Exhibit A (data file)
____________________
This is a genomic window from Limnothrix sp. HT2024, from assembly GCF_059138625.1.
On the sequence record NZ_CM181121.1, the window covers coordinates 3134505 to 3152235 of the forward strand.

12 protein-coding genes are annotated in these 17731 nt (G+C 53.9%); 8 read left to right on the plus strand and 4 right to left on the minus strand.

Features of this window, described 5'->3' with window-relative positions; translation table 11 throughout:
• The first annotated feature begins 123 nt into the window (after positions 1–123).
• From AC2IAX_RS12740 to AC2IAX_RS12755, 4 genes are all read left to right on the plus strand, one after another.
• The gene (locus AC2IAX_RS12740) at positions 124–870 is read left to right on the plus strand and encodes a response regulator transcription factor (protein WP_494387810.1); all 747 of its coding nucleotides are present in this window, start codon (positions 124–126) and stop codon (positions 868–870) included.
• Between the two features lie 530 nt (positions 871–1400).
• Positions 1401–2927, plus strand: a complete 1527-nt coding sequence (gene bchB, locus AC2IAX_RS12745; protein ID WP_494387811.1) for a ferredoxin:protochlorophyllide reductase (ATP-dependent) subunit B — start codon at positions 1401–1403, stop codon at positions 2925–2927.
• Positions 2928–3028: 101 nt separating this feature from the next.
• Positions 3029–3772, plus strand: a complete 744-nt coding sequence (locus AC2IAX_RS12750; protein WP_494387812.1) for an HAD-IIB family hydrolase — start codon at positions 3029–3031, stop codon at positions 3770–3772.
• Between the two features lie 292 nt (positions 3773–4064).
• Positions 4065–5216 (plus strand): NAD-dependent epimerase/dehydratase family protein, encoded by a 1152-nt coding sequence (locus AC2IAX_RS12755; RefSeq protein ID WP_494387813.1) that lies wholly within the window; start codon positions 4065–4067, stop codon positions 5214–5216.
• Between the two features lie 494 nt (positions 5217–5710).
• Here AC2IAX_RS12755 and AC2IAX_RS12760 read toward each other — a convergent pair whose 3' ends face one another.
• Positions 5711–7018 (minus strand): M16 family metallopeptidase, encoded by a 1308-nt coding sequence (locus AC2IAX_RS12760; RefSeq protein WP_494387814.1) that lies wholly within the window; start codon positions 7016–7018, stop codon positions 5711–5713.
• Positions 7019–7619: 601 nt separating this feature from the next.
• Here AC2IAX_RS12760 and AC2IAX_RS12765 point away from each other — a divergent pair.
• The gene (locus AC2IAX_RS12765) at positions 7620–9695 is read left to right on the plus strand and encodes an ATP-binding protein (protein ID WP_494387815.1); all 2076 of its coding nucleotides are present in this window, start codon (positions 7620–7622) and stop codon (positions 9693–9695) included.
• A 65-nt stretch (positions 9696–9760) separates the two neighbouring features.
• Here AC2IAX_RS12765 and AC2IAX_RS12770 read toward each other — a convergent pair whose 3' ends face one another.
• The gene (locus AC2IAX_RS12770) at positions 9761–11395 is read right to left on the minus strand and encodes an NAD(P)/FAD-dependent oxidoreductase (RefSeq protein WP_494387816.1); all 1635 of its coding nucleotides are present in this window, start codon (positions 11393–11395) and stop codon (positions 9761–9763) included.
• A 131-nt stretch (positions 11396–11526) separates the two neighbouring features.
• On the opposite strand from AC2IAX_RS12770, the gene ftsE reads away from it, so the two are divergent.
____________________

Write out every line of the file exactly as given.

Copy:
This is a genomic window from Limnothrix sp. HT2024, from assembly GCF_059138625.1.
On the sequence record NZ_CM181121.1, the window covers coordinates 3134505 to 3152235 of the forward strand.

12 protein-coding genes are annotated in these 17731 nt (G+C 53.9%); 8 read left to right on the plus strand and 4 right to left on the minus strand.

Features of this window, described 5'->3' with window-relative positions; translation table 11 throughout:
• The first annotated feature begins 123 nt into the window (after positions 1–123).
• From AC2IAX_RS12740 to AC2IAX_RS12755, 4 genes are all read left to right on the plus strand, one after another.
• The gene (locus AC2IAX_RS12740) at positions 124–870 is read left to right on the plus strand and encodes a response regulator transcription factor (protein WP_494387810.1); all 747 of its coding nucleotides are present in this window, start codon (positions 124–126) and stop codon (positions 868–870) included.
• Between the two features lie 530 nt (positions 871–1400).
• Positions 1401–2927, plus strand: a complete 1527-nt coding sequence (gene bchB, locus AC2IAX_RS12745; protein ID WP_494387811.1) for a ferredoxin:protochlorophyllide reductase (ATP-dependent) subunit B — start codon at positions 1401–1403, stop codon at positions 2925–2927.
• Positions 2928–3028: 101 nt separating this feature from the next.
• Positions 3029–3772, plus strand: a complete 744-nt coding sequence (locus AC2IAX_RS12750; protein WP_494387812.1) for an HAD-IIB family hydrolase — start codon at positions 3029–3031, stop codon at positions 3770–3772.
• Between the two features lie 292 nt (positions 3773–4064).
• Positions 4065–5216 (plus strand): NAD-dependent epimerase/dehydratase family protein, encoded by a 1152-nt coding sequence (locus AC2IAX_RS12755; RefSeq protein ID WP_494387813.1) that lies wholly within the window; start codon positions 4065–4067, stop codon positions 5214–5216.
• Between the two features lie 494 nt (positions 5217–5710).
• Here AC2IAX_RS12755 and AC2IAX_RS12760 read toward each other — a convergent pair whose 3' ends face one another.
• Positions 5711–7018 (minus strand): M16 family metallopeptidase, encoded by a 1308-nt coding sequence (locus AC2IAX_RS12760; RefSeq protein WP_494387814.1) that lies wholly within the window; start codon positions 7016–7018, stop codon positions 5711–5713.
• Positions 7019–7619: 601 nt separating this feature from the next.
• Here AC2IAX_RS12760 and AC2IAX_RS12765 point away from each other — a divergent pair.
• The gene (locus AC2IAX_RS12765) at positions 7620–9695 is read left to right on the plus strand and encodes an ATP-binding protein (protein ID WP_494387815.1); all 2076 of its coding nucleotides are present in this window, start codon (positions 7620–7622) and stop codon (positions 9693–9695) included.
• A 65-nt stretch (positions 9696–9760) separates the two neighbouring features.
• Here AC2IAX_RS12765 and AC2IAX_RS12770 read toward each other — a convergent pair whose 3' ends face one another.
• The gene (locus AC2IAX_RS12770) at positions 9761–11395 is read right to left on the minus strand and encodes an NAD(P)/FAD-dependent oxidoreductase (RefSeq protein WP_494387816.1); all 1635 of its coding nucleotides are present in this window, start codon (positions 11393–11395) and stop codon (positions 9761–9763) included.
• A 131-nt stretch (positions 11396–11526) separates the two neighbouring features.
• On the opposite strand from AC2IAX_RS12770, the gene ftsE reads away from it, so the two are divergent.